The material that makes Post-it® Notes stick to our car dashboards, laptops, work-tables, and fridges was once dismissed as an ‘adhesive experiment gone bad’. The outcome of a skunk-works project in the 1970s by 3M scientist Dr. Spencer Silver, the adhesive started life as an interesting material. Silver soon found it could be used multiple times on a variety of surfaces without leaving a residue. However, it had no immediate, obvious application. Then, a series of fortunate accidents and its inventor’s steadfast focus helped it gain its current status in the 1980s. Today, as an extensively used, household name, Post-it® Notes are chosen by scores of people to paste notes on any surface.
The small yellow notes’ rise to fame is a shining example of how great organizations are built when they actively nurture entrepreneurial talent. The discovery that Dr. Silver stumbled upon while working in a 3M lab was made possible because the company had clear policies to promote and protect innovating thinking. This included the opportunity for researchers to be part of skunk-works projects. These gave employees a separate space to experiment and take new ideas to fruition.
In all my years of experience as an entrepreneur, I have found that this is a crucial idea that needs to be implemented. It needs to be made available at every tier of an organization—from the highest level of the leadership team to the work-floor. Doing so requires trust from the management, and group leaders must allow employees with an entrepreneurial bent of mind to innovate fearlessly.
Yet, just as with Dr. Silver’s discovery at 3M, even the most promising ideas will have to be put to the test and prove to be bankable and marketable. At the end of the day, as businesses, we are answerable to our stakeholders. If a product doesn’t fulfill either current or projected future needs, companies cannot afford to indulge out-of-the-box thinking just for the sake of a great idea.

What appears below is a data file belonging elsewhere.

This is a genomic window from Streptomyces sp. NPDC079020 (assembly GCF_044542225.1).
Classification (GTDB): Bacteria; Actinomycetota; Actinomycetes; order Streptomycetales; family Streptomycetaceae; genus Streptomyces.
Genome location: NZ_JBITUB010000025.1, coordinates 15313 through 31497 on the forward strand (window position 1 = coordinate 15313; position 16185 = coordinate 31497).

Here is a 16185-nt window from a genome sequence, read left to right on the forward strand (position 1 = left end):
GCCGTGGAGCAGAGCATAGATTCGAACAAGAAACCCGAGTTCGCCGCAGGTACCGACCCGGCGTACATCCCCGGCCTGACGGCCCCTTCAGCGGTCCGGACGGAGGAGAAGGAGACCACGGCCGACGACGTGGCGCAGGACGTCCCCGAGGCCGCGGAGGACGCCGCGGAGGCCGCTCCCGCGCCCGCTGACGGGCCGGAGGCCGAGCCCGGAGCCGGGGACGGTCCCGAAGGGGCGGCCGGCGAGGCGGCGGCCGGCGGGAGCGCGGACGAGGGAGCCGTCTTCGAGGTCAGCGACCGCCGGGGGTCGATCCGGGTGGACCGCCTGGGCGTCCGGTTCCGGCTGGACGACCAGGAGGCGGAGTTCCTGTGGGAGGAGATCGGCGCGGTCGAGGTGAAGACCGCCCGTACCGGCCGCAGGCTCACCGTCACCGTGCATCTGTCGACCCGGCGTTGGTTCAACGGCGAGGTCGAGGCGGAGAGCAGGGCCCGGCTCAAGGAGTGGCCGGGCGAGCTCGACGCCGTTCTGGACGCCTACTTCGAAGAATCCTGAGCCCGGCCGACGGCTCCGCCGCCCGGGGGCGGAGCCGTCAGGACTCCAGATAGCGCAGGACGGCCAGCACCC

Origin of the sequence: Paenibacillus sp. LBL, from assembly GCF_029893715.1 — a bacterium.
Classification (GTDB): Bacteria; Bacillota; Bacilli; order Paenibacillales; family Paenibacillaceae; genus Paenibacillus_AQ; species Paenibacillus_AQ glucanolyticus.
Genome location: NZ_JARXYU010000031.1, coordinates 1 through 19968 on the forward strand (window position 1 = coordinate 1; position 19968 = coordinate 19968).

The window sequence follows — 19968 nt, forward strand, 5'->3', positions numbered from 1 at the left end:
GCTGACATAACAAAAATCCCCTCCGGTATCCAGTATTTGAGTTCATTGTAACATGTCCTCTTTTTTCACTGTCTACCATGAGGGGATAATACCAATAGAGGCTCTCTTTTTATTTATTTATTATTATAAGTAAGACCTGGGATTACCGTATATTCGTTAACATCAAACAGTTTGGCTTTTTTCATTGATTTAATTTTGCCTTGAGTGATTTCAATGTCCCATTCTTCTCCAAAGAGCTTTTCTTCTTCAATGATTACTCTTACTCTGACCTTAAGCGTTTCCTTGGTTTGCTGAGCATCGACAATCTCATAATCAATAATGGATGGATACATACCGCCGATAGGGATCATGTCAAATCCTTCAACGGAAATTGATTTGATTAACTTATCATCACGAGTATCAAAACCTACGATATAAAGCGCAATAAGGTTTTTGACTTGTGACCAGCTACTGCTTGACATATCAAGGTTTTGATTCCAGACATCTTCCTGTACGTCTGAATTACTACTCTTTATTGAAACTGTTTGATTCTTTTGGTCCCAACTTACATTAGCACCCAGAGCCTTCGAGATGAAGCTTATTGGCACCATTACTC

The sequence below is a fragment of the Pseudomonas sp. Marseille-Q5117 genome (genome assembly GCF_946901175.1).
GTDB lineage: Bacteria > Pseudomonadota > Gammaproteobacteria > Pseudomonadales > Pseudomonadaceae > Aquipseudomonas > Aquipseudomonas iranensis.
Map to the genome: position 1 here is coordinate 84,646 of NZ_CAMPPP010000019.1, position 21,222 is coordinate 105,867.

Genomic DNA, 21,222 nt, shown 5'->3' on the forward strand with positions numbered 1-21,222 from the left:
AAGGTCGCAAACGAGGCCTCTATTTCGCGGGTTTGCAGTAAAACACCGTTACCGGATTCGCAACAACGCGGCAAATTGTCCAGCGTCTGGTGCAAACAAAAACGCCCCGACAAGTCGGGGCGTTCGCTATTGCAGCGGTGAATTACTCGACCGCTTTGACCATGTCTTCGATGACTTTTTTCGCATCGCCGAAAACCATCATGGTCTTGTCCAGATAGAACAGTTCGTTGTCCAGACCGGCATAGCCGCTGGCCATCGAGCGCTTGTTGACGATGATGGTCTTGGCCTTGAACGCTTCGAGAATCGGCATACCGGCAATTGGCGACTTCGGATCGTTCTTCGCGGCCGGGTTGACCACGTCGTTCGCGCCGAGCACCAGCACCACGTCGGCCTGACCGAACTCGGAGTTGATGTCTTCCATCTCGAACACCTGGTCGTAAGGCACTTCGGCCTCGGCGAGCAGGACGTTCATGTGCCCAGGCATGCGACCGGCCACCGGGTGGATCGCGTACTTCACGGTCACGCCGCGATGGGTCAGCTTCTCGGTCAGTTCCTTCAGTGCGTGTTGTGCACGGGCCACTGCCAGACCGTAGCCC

This is why I will say, that nurturing entrepreneurship to build great organizations comes down to finding the sweet spot between freedom and discipline. Entrepreneurs with their fresh, bold thinking need to be given ample space to try out new ideas, yet companies should not lose focus of their business goals.
At Infinite, we are trying to achieve the right balance between structure and free-play by instituting an attentive and open environment where new ideas are welcome. We give employees the leeway to develop these ideas, providing them with logistical and financial support, while encouraging them to evaluate market receptivity.
This approach has led to the emergence of our proprietary, bot-powered, collaboration platform, Zyter™. Everyone involved in conceptualizing Zyter™ was given the time and space required to think the idea through, gauge its relevance to the domain market, and ensure that it functioned seamlessly on phone and cloud platforms. It was no surprise that Zyter™ debuted to critical acclaim and has won several top global awards in the Best IT Services – Products and Services category.
To me, Zyter™’s success demonstrates that when a business co-opts entrepreneurial talent into everyday business processes, it crosses the bridge from being a good to a great organization. This is because, on the face of it, an entrepreneurial spirit runs contrary to the traits companies encourage: stability, continuity, and a long-term vision. However, when a business cracks the code on how to encourage disruptive thinking alongside company goals, it unlocks the door to differentiating itself as an organization.
As enterprises, we can do a couple of things to ensure this happens. First, provide entrepreneurial talent with a clear structure within which to innovate. Second, show them that a good idea can become a great one when it bridges market gaps with solutions that solve unaddressed problems. Third, ensure they are aware of what their potential competitors are doing. Fourth, encourage them to invest time in understanding their customers’ concerns. Fifth, assure them that the company will support them with resources and finances when their idea shows measurable promise.
As digital transformation makes it imperative for companies to adapt to new business models, I see an even greater need to foster entrepreneurial talent. This is because the disruptive new ideas that entrepreneurs are hard-wired to deliver are often the ones that can help truly distinguish a company among its peers. This then helps pave the way for a good business to become a great one.